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European Research Executive Agency
© European Union, 2024; image source: VectorMine,
Science for Democracy

In this year of elections, research can help us to understand and nurture our democracies.

A new push for democracy

On 6 – 9 June 2024, over 400 million EU citizens will head to the polls in the European Elections. These are one of the world’s largest exercises in democracy in a year where no fewer than 64 countries will hold elections, representing 49% of the world’s population. Nevertheless, democracy is backsliding globally – which is why a key priority for the EU has been a new push for democracy, to strengthen it at home and abroad.

This year of democratic expression is an opportunity to explore the multi-faceted ways research contributes to these EU policies and strengthens democracy’s constitute parts: how to navigate the digital era and confront disinformation while bolster public trust in science and tackle societal inequalities. That is why the European Research Executive Agency (REA), alongside other departments and executive agencies, are taking a closer look at EU-funded science for democracy.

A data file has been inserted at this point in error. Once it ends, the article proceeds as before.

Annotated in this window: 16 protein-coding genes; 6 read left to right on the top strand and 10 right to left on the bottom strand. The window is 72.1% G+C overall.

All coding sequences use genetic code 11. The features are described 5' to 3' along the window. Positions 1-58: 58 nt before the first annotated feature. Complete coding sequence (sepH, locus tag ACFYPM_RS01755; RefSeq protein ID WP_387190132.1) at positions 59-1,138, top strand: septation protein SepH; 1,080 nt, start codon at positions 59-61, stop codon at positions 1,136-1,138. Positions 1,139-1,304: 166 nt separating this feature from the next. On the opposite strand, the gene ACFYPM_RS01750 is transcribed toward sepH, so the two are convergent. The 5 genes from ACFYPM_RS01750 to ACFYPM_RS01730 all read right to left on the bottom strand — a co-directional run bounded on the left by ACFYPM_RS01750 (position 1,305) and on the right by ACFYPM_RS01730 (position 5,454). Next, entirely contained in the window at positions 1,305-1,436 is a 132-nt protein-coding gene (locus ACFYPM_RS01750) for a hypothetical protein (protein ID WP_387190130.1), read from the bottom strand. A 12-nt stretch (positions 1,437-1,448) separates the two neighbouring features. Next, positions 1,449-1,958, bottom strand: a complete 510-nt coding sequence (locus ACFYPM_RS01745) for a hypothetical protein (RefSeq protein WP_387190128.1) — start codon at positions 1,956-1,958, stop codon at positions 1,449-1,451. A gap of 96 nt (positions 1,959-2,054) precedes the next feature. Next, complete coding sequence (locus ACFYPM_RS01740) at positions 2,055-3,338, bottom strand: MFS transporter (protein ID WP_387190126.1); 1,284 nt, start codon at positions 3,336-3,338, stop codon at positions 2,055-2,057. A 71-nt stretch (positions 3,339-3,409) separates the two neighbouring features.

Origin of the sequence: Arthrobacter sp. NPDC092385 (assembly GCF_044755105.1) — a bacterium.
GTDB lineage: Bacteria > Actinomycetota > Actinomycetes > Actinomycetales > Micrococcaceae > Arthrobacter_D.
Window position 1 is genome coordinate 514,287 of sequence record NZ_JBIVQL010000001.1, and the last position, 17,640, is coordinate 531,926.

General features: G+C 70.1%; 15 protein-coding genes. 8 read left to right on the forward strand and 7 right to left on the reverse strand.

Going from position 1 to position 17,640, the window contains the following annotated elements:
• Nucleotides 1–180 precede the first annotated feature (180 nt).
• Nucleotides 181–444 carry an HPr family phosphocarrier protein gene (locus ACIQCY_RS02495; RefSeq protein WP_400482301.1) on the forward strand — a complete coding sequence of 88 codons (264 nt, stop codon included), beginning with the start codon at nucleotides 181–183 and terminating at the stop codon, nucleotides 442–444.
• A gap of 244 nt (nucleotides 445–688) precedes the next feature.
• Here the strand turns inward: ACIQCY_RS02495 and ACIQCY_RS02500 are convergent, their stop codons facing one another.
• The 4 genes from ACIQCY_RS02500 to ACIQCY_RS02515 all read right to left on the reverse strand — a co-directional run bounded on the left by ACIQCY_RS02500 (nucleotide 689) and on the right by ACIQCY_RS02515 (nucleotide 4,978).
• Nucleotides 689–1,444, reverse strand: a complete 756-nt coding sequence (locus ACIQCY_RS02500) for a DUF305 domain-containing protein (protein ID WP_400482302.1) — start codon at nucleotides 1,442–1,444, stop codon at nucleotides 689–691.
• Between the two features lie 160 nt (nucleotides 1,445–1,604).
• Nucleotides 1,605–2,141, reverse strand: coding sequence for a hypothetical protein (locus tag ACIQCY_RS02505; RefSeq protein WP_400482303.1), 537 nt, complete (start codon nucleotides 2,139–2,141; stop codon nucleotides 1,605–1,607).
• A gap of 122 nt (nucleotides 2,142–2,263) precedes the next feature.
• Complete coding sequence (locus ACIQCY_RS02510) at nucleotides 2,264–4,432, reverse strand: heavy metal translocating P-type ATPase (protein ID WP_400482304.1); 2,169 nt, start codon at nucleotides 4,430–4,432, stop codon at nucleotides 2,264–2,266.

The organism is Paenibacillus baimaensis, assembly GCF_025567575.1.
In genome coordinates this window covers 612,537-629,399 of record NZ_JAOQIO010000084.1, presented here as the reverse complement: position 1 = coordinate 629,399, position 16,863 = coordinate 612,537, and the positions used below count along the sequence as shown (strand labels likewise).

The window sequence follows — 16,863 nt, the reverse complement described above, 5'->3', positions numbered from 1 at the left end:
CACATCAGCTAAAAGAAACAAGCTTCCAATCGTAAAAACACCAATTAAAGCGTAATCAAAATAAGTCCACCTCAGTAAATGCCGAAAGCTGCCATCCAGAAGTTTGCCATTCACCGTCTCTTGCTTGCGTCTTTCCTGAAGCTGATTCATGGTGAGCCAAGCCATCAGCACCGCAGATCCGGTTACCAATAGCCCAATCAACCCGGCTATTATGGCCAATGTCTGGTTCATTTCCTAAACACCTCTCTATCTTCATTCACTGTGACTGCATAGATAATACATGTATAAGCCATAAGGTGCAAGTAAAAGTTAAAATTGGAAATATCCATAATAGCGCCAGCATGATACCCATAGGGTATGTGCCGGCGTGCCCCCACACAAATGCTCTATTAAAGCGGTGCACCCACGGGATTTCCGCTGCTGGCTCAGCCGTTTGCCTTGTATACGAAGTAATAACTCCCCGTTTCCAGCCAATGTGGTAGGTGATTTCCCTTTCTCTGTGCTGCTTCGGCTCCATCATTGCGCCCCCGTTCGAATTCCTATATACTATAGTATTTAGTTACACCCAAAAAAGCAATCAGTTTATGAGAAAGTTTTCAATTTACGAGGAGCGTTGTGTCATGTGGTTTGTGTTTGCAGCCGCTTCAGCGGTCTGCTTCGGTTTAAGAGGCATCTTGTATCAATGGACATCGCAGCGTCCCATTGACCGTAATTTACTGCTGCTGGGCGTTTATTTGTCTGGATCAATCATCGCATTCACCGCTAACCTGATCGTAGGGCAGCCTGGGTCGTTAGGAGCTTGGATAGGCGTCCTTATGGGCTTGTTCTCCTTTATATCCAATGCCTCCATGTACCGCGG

Navigating Digital Democracy: AI, the Media and Hate speech

Artificial intelligence

Big Data and Artificial Intelligence (AI) are shaping our societies at an unprecedented rate – which is why research and AI are increasingly linked. For example, the number of projects managed by REA linked to AI has increased every year.

The EITHOS project aims to develop an Identity Theft Observatory System with two key objectives: educate citizens on protection practices and assist law enforcement in investigations. The Observatory will provide these target groups with tools and educational campaigns; contributing to the prevention, detection, and investigation of identity theft-related crimes in Europe. The Knowledge Technologies for Democracy (KT4D) project delves into how democracy and civic engagement can thrive amidst evolving knowledge technologies. By integrating values of participatory democracy with software design, the project aims to empower communities and enhance trust in institutions and technology in multiple European cities.